Commissioner Martin stated at Step 2 Skip Trask had expressed concerns of the Maine Guides of the logistics of hooking up with a disabled veteran.  Peter Ogden from Veteran’s Services was called in and he and Mr. Stadler met and reported back with a way to accommodate the guide and have an entity worry about the logistics.

Mr. Ogden stated one of the objectives was trying to reduce the cost to the veterans.  All the disabled veterans that were 70% or 100% disabled were on fixed incomes.  They were looking for and had enough interest for guides that were willing to donate their time and have a 1-week period to bring the 5 veterans in and focus on a hunt.  He would set some rules on how they would look at those with mobility issues, etc.  The veteran’s organizations and Maine Veteran Services was very interested in doing this and helping the veterans through the process.  They would like to have them apply and do a lottery within that process.  Up to 2 of those permits could go to nonresidents.  They were looking into inviting some disabled veterans from Walter Reid or from Bethesda Army Hospital.  Other states had elk hunts and invited other states to come.  It was an opportunity to recognize veterans from other places.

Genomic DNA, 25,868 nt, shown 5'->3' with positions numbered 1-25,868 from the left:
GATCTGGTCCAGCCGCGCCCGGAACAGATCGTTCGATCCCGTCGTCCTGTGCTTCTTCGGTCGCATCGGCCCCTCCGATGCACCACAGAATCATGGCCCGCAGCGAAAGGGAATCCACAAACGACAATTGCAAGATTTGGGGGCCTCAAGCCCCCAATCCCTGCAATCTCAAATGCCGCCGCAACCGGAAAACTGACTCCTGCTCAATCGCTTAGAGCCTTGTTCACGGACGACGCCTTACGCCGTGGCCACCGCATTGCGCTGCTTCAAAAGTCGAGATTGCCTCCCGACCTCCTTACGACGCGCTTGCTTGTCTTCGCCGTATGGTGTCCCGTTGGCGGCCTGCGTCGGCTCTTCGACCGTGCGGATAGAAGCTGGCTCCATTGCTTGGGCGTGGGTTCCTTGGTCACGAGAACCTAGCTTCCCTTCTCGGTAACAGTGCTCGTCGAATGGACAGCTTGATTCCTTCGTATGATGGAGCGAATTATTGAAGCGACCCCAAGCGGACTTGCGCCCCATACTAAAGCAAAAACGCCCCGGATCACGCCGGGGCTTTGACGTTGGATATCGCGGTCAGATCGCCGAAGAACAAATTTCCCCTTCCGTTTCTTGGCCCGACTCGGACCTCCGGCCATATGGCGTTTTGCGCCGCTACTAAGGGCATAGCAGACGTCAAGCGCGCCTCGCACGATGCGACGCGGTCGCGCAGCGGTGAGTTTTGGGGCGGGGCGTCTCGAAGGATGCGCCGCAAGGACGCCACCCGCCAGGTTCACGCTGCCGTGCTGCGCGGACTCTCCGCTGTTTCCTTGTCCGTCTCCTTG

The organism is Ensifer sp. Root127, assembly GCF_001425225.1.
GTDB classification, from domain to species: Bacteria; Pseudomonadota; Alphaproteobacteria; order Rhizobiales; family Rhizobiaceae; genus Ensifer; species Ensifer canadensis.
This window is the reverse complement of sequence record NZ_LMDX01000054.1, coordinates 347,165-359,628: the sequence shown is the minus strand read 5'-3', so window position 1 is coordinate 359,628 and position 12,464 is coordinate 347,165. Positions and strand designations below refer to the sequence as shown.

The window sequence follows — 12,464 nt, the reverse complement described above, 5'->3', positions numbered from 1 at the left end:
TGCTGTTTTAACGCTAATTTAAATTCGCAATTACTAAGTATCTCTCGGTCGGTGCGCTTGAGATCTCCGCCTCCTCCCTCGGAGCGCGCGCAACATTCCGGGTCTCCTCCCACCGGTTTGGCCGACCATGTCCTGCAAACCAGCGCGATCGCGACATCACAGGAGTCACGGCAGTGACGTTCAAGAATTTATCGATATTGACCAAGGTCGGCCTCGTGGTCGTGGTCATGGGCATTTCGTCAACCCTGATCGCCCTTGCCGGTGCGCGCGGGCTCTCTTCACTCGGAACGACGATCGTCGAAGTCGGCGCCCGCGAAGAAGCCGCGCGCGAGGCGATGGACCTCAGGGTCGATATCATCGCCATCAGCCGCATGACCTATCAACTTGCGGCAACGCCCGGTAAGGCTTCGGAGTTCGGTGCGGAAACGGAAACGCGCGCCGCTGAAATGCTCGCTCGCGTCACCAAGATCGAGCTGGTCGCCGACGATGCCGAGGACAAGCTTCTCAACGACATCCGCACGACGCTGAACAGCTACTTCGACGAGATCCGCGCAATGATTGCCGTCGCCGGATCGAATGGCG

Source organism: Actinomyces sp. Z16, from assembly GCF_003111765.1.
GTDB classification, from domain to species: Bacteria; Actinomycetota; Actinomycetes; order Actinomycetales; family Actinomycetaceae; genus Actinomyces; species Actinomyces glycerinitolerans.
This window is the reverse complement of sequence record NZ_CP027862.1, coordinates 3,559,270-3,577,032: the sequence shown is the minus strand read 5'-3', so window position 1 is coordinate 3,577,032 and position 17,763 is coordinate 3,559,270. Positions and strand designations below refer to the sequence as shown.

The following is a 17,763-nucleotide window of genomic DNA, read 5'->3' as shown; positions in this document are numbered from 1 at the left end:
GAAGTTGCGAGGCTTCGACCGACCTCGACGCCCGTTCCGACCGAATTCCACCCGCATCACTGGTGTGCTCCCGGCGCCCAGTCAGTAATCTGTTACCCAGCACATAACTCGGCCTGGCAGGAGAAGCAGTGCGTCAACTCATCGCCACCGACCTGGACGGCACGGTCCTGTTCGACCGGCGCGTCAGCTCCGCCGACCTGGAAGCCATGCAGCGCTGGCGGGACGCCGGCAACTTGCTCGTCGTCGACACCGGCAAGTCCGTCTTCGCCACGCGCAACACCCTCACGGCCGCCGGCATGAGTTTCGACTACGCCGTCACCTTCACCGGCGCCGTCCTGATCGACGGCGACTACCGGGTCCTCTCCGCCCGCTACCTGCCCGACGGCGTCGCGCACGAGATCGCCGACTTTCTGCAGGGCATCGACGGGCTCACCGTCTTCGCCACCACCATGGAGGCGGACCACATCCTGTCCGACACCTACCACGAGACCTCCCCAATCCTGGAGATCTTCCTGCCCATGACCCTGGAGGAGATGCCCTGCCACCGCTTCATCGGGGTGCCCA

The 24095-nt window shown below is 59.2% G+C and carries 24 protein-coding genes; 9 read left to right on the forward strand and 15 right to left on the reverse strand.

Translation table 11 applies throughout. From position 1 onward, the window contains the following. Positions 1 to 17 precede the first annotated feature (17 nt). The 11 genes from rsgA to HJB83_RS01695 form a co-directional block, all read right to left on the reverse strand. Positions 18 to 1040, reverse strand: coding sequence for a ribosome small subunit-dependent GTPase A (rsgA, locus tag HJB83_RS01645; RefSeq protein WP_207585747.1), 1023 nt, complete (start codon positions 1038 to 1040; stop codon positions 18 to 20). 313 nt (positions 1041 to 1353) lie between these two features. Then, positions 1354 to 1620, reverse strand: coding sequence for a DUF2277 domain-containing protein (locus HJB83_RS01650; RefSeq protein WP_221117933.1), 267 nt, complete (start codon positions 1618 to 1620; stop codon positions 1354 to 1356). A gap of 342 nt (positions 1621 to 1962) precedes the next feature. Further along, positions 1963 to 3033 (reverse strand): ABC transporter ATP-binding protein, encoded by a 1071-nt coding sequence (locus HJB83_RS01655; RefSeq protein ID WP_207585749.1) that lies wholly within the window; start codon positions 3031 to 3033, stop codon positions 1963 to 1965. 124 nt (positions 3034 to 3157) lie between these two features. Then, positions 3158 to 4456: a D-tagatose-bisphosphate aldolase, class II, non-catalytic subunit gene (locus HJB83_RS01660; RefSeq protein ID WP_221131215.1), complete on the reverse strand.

Commissioner Martin stated there was no requirement in the proposal that a registered guide had to take a disabled veteran at no charge.

Mr. Stadler stated that was correct.

Mr. Ogden stated that’s why they were trying to put it all together for one week, so guides were not tied up.  There were many guides interested in helping the veterans on their own.  They were trying to pull that resource together and make it a group effort.


A motion was made by Mr. Goodwin and that was seconded by Mr. Thurston to accept the proposal as amended.

Vote:  unanimous - proposal accepted as amended. 

2. St. John River Fishing Petition

Commissioner Martin stated at the last meeting he shared with the Council that he needed to confer with his counterpart in New Brunswick.  The Minister had not responded to the Department’s inquires so he asked that the agenda item be tabled until the next meeting.

A motion was made by Mr. Goodwin and that was seconded by Mr. Thurston to table the proposal until the May meeting.